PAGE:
The Postman Always Rings Twice by James M Cain

First published in 1934, the same year as Agatha Christie’s Murder on the Orient Express and Ngaio Marsh’s debut A May Lay Dead, James M Cain’s first novel is crime of a very different kind to the murder mysteries of the Queens of the Golden Age. 

Laced with violence and lust, The Postman Always Rings Twice caused a scandal, and was banned in Boston. But it’s also the foundation stone of American noir and hardboiled crime, has been adapted for operas, radio plays, stage plays and several films, and regularly features on best novels of all time lists. So, what was all the fuss about? 

Frank Chambers is a young drifter who gets thrown off a hay truck in the California desert, and meets amiable diner owner Nick Papadakis, and his sullen wife, Cora. At first Frank just wants to con a free meal, but quickly his gaze settles on Cora. This chance meeting leads to deadly consequences for all involved. At only a shade over 100 pages, Cain’s debut is a stick of dynamite; small but explosive. It hauls readers into Depression-era America, makes us witness to a bleak, sordid underbelly, and through his taut prose packs more into its slim form than many modern novels four or five times the size. 

A classic well worth (re)reading; grab the recent 2022 edition with a foreword by James Ellroy (LA Confidential) or the 2005 version with a foreword by the great James Lee Burke, to gain further insights into the influence of James M Cain on the crime genre. 

Reviewed by Craig Sisterson


James M Cain, author

James M Cain was born in Annapolis, Maryland, in 1892. Having served in the US Army in World War I, he became a journalist in Baltimore and New York in the 1920’s.

He later worked as a screenwriter in Hollywood. Cain died in 1977.

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Red River Road by Anna Downes

Is it safe for a woman to travel alone around Australia? That is the premise of Red River Road. As you arrive at stunning location after stunning location you encounter the same travellers. You share your amazing experiences on social media, but who is really following you? Solo female van travellers have started to go missing, is there a Wolf Creek-like serial killer on the loose?

Such is the worry for Katy, whose sister, Phoebe, disappeared a year ago after beginning her solo van journey around Australia. Katy gives up her job to fly across the country, buy a van and begin to trace Phoebe’s journey, hoping to find out what happened to her sister.

Katy starts in Perth, following Phoebe’s route through Instagram.

Then Katy comes across the mysterious Beth hiding in the back of her van, clearly terrified. Something very bad happened to her but she refuses to say what. 

And then there is teenager Wyatt who desperately misses his mother, who apparently left her family to head back on the road, but no-one has heard from since. 

From Perth to the Ningaloo Reef, touting the wonders of WA with its pristine beaches, white sands, and blue water, Red River Road showcases the amazing scenery of the west coast. But there is someone following Katy and Beth, threatening them. Did Phoebe have an Instagram stalker, and if so, are they about to catch up with them? 

If you are a fan of the Australian outback crime noir you will enjoy this well-written and twisty story, although I found it a bit too slow paced for my liking.

Reviewed by Joanne Brewer



Anna Downes, Australian authorAnna Downes grew up in Sheffield, UK. She studied drama at the University of Manchester before winning a place at the Royal Academy of Dramatic Art and moving to London to pursue an acting career that included credits in EastEnders, Casualty and Dalziel and Pascoe, as well as a long-running stage production of The Dresser in London’s West End. She moved to Australia in 2011 and started writing a few years later just after her second child was born.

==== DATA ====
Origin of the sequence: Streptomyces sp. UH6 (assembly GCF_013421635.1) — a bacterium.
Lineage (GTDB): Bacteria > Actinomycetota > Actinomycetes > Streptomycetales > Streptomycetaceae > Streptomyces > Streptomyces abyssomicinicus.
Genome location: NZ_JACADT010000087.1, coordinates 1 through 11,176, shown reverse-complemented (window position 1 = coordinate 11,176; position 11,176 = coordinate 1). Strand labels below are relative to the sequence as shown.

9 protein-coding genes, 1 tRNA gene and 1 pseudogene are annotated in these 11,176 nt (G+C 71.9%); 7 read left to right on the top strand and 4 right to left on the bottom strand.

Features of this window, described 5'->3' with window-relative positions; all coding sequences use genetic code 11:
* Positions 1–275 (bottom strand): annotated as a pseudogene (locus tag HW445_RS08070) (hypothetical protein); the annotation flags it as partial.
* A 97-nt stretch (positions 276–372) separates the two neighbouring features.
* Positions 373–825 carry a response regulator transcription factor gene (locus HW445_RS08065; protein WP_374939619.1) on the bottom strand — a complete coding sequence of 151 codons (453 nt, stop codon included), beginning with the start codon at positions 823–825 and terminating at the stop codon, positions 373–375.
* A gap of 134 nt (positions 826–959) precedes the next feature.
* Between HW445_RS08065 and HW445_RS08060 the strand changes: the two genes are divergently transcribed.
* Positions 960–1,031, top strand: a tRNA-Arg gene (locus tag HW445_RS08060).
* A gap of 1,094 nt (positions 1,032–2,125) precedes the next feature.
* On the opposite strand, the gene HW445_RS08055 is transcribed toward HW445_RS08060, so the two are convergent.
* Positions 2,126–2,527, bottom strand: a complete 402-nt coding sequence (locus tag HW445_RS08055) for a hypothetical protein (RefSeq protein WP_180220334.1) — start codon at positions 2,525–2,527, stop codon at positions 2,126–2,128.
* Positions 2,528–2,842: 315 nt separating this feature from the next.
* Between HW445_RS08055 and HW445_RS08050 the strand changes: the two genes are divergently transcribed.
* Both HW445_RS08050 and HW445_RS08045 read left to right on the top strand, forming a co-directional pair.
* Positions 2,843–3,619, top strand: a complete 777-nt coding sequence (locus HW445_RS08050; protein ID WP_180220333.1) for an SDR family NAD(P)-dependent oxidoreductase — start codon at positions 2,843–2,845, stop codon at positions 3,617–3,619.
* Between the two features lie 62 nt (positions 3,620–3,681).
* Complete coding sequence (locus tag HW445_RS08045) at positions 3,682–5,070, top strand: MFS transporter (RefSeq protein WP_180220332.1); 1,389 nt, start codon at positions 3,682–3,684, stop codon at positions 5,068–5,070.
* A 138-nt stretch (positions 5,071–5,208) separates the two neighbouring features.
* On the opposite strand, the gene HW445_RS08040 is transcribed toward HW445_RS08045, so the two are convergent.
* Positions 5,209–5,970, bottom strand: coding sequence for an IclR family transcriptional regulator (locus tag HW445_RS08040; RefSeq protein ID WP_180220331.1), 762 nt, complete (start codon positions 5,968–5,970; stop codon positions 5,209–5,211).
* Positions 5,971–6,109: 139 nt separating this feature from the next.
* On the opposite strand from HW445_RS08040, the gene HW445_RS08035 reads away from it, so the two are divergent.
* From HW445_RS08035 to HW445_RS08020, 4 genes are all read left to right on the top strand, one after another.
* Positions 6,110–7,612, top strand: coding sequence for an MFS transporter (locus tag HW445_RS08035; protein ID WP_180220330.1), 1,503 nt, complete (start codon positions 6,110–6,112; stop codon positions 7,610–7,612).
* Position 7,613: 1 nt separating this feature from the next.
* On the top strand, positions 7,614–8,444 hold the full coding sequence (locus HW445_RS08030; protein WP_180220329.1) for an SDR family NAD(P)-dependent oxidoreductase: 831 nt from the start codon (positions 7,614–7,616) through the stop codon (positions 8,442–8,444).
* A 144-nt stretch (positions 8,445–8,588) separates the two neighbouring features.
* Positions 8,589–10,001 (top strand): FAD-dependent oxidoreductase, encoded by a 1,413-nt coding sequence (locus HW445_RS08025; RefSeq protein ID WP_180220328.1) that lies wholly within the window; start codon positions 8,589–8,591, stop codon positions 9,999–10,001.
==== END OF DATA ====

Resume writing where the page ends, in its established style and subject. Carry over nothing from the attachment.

Anna’s internationally bestselling debut novel, The Safe Place, was published simultaneously in Australia, the US and the UK in 2020 and was shortlisted for the 2021 Sisters in Crime Davitt Awards. Her second book, The Shadow House, was published in 2021 in Australia and New Zealand followed by publication in the UK and the USA in 2022.

She lives on the NSW Central Coast with her husband and two children.

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Return to Blood by Michael Bennett

This is the second book in the crime series featuring Hana Westerman. While it may be beneficial to have read the first book, especially to flesh out some of the characters, it is not essential.

A traumatic event has forced Hana to retire from her position in the New Zealand Police Force and move back in with her father in the tiny town of Tata Bay. While recuperating, Hana’s daughter finds a dead body in the black sand dunes close to the town. A body that has duct tape around the wrists and ankles.

It turns out that this is the second body to have turned up in the dunes. Twenty-one years ago, another body was found, but the killer confessed to the murder and died in jail. Eru, Hana’s father, knew the man and never believed he was guilty. With the discovery of the second body Hana’s instincts tell her that her father may be right. Although Hana is now a civilian, she cannot help herself and starts to investigate on her own. An investigation that crosses the line of the law and may just get her killed.

A highlight are the chapters devoted to the second murdered girl who narrates her tale to the reader from the grave. We also learn about Maori culture and words, with definitions provided as footnotes
at the bottom of the page. 

Return to Blood is a most enjoyable read, especially for readers who enjoy learning about other cultures. 

Reviewed by Neale Lucas


Read an interview with Michael Bennett about his book, Better the Blood.


Michael Bennett crime/thriller authorMichael Bennett (Ngati Pikiao, Ngati Whakaue) is an award-winning New Zealand screenwriter and author whose films have been selected for numerous festivals including Cannes, Berlin, Toronto and New York.

In 2008 Michael was the inaugural recipient of the Writers Award from the New Zealand Film Commission, and in 2005 he was awarded the British Council/New Zealand Writers Foundation Award. In 2011 Michael’s feature film Matariki won Best Feature Film Screenplay at the New Zealand Screenwriting Awards, and in 2013 he was awarded Best Documentary Screenplay for his documentary on the Teina Pora case, The Confessions of Prisoner T.